Eighteen hundred and thirty-two, the darkest and most distressing year in the life of Mr. Ferrars, closed in comparative calm and apparent content. He was himself greatly altered, both in manner and appearance. He was kind and gentle, but he was silent and rarely smiled. His hair was grizzled, and he began to stoop. But he was always employed, and was interested in his labours.
His sanguine wife bore up against their misfortunes with far more animation. She was at first amused with her new life, and when she was accustomed to it, she found a never-failing resource in her conviction of a coming reaction. Mrs. Ferrars possessed most feminine qualities, and many of them in excess. She could not reason, but her intuition was remarkable. She was of opinion that “these people never could go on,” and that they must necessarily be succeeded by William and his friends. In vain her husband, when she pressed her views and convictions on him, would shake his head over the unprecedented majority of the government, and sigh while he acknowledged that the Tories absolutely did not now command one fifth of the House of Commons; his shakes and sighs were equally disregarded by her, and she persisted in her dreams of riding upon elephants.
After all Mrs. Ferrars was right. There is nothing more remarkable in political history than the sudden break-up of the Whig party after their successful revolution of 1832. It is one of the most striking instances on record of all the elements of political power being useless without a commanding individual will. During the second year of their exile in the Berkshire hills, affairs looked so black that it seemed no change could occur except further and more calamitous revolution. Zenobia went to Vienna that she might breathe the atmosphere of law and order, and hinted to Mrs. Ferrars that probably she should never return — at least not until Parliament met, when she trusted the House of Lords, if they were not abolished in the interval, would save the country. And yet at the commencement of the following year an old colleague of Mr. Ferrars apprised him, in the darkest and deepest confidence, that “there was a screw loose,” and he must “look out for squalls.”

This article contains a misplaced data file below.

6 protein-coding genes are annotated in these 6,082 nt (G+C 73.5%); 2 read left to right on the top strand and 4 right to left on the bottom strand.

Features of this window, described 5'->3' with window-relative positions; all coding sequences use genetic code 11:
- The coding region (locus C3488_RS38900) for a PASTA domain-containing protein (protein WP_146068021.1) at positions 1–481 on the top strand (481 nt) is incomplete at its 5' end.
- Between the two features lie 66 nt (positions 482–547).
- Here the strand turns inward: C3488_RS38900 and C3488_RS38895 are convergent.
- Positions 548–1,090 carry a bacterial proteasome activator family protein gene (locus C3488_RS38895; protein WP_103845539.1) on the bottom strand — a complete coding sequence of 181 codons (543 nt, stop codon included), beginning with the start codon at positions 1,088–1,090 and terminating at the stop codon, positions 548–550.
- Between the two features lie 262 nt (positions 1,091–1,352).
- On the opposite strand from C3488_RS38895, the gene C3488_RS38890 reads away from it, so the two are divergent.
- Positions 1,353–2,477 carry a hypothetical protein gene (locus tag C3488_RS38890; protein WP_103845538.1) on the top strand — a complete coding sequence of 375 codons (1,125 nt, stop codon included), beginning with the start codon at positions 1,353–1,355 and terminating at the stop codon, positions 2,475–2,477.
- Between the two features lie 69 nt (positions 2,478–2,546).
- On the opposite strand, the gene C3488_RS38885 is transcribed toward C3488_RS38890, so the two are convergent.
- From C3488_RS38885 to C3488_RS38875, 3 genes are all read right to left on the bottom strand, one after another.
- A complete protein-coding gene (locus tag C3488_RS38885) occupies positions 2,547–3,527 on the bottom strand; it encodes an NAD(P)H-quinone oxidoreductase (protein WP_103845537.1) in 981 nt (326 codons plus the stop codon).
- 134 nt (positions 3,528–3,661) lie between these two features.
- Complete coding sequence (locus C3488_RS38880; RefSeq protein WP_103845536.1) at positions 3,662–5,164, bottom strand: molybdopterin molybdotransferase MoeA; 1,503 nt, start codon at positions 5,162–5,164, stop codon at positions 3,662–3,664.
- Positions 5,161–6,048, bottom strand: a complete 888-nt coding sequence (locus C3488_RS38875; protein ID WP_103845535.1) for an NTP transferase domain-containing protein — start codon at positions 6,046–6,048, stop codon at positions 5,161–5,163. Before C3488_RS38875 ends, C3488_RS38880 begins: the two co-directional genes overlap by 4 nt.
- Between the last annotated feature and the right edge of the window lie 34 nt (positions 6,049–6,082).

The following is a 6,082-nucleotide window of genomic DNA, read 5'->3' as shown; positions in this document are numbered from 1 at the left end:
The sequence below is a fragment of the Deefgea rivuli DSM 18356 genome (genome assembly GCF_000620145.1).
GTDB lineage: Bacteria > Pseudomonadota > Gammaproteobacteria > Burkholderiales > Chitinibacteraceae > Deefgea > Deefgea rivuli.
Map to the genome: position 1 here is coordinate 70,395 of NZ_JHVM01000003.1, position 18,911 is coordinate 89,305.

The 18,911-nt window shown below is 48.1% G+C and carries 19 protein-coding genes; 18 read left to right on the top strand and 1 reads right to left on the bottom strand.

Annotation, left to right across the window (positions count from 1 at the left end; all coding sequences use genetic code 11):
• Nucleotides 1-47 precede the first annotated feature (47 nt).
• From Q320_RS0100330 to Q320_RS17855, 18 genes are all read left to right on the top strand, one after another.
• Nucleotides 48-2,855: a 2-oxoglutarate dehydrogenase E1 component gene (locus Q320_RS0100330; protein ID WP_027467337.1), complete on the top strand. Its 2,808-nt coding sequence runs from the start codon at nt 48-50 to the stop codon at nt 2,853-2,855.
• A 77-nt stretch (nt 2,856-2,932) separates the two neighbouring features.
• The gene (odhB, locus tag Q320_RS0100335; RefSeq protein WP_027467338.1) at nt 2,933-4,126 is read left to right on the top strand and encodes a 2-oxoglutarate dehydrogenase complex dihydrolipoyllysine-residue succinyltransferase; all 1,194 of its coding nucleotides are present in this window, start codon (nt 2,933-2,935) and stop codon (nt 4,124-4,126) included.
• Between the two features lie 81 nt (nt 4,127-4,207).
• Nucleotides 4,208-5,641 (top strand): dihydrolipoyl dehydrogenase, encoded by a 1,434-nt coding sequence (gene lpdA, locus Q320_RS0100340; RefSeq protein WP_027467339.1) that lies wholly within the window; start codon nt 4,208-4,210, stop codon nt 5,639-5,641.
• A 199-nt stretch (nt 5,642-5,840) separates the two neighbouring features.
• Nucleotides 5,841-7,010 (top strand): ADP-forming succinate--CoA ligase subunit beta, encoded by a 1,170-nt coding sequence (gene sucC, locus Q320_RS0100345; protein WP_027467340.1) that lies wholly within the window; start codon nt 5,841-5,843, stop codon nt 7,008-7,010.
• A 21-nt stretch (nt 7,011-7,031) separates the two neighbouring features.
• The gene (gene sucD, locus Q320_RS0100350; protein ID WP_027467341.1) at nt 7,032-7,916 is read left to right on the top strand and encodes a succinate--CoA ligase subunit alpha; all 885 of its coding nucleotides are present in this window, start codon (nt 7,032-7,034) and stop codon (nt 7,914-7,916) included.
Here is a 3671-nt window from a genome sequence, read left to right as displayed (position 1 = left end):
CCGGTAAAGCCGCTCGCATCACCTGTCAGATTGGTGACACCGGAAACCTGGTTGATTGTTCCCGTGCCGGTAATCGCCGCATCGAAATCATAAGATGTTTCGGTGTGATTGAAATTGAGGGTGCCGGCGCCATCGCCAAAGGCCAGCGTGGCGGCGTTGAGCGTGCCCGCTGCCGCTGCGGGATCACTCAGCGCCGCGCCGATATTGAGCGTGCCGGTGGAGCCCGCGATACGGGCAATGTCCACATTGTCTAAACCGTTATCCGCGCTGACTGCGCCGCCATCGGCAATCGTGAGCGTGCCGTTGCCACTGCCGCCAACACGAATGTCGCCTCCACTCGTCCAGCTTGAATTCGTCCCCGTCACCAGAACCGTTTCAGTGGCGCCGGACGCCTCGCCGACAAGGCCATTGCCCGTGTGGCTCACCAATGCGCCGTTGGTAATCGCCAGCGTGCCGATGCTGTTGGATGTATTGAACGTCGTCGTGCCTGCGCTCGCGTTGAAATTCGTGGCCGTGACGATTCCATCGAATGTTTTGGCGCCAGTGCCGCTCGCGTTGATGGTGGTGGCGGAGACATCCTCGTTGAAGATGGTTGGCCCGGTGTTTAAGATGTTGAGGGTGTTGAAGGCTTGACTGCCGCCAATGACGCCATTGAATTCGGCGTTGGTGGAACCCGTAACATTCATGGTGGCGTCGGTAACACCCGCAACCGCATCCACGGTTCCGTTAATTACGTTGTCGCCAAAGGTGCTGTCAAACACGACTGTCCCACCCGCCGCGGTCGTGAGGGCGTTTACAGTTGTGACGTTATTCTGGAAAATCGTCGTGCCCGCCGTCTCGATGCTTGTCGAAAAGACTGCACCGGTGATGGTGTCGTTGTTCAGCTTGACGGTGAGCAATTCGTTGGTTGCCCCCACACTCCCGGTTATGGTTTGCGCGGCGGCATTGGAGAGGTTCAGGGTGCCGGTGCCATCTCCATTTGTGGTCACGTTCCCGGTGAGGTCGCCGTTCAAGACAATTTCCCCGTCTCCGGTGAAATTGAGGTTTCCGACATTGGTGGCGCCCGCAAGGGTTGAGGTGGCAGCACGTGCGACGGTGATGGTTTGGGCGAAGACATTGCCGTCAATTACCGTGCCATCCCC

In the meantime Mr. Ferrars increased and established his claims on his party, if they ever did rally, by his masterly articles in their great Review, which circumstances favoured and which kept up that increasing feeling of terror and despair which then was deemed necessary for the advancement of Conservative opinions.
At home a year or more had elapsed without change. The occasional appearance of Nigel Penruddock was the only event. It was to all a pleasing, and to some of the family a deeply interesting one. Nigel, though a student and devoted to the holy profession for which he was destined, was also a sportsman. His Christianity was muscular, and Endymion, to whom he had taken a fancy, became the companion of his pastimes. All the shooting of the estate was at Nigel’s command, but as there were no keepers, it was of course very rough work. Still it was a novel and animating life for Endymion; and though the sport was slight, the pursuit was keen. Then Nigel was a great fisherman, and here their efforts had a surer return, for they dwelt in a land of trout streams, and in their vicinity was a not inconsiderable river. It was an adventure of delight to pursue some of these streams to their source, throwing, as they rambled on, the fly in the rippling waters. Myra, too, took some pleasure in these fishing expeditions, carrying their luncheon and a German book in her wallet, and sitting quietly on the bank for hours, when they had fixed upon some favoured pool for a prolonged campaign.